What is Mediocre?
One of the first feedbacks I was given in this quest was from that of my husband. He wondered if the whole “mediocre” persona truly fit me. After all, he reasoned in his usual sarcastic way, that I was not really mediocre inasmuch as I was not a high-strung, hyper-vigilent, “pinterest perfect” mother. (To be fair, he may just have been buttering me up). Nevertheless, it does beg the question: what do I mean by “mediocre”?
Mediocre can have a somewhat negative connotation, but is actually defined as “middling, ordinary, unremarkable”. I was also, according to the online dictionary, given synonyms of “commonplace, everyday, and run-of-the-mill”. If you look up the definition of many of these terms, you will find a common one: “average”. You will also find the synonyms “natural, normal, and obvious”. In sum, mediocre parenting and mediocre motherhood is not by definition bad but rather one that is in the middle of a giant bell curve and perfectly good enough.
It is this good-enough parenting style that I wish to convey through this site. If even a handful of mothers out there feel less stressed and miserable parenting because they read something that resonates on this site with them, then it will all be worthwhile. Thus, when I say that I want moms to “embrace mediocrity”, what I am really telling them is that it is ok to be an average parent.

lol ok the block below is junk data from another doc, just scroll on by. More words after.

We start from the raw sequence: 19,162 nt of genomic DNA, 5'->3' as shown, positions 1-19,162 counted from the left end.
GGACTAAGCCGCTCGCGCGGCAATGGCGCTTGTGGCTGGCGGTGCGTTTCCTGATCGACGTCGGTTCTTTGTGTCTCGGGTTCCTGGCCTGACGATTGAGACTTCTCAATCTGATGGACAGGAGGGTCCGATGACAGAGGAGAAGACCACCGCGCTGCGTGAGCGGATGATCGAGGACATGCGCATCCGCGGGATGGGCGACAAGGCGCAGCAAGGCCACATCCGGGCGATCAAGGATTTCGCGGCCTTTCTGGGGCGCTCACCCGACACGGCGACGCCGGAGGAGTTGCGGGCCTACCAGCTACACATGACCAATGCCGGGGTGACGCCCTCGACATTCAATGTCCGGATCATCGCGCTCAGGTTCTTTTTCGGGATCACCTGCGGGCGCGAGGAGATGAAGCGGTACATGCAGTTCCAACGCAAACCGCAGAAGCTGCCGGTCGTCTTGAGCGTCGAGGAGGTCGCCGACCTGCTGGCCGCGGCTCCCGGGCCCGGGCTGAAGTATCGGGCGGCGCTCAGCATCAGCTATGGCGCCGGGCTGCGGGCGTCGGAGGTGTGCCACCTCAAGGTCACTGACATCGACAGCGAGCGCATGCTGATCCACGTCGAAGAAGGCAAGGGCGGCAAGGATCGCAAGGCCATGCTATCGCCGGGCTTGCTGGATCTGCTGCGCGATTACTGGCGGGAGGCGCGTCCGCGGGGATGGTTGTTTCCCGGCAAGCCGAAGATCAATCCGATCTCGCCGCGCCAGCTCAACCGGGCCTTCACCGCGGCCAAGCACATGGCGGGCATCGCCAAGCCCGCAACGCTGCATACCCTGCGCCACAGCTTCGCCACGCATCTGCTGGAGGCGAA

The truth is, no one gives you a gold star or a giant trophy when your child turns eighteen saying “best mom”. (Actually, you could probably get one at party city for a dollar, but it breaks pretty easily). It’s not like your parenting life magically ends when they graduate from high school. (Ask my parents. Heck, ask yours). As a consequence, when your child graduates, there is not a separate valedictorian award for moms. I suppose some will make the argument that the “best moms” get their kids into the “best schools”. But even that’s not an automatic given. There are many factors that go into that algorithm, and I am pretty sure pinterest-worthy snacks and volunteer awards don’t go into it. At the end of the road, what the child really needs is something that cannot be measured in the world of perfect parenting: love and support. It is this that I put at the center of mediocre mothering; let go of all of the fluff and noise that adds little value to your child’s life and only bolsters your value in the mothering community. Instead, use that energy where it really matters-with your children. This is the message I am trying to convey; this is the meaning of mediocrity.
I am mediocre mom!
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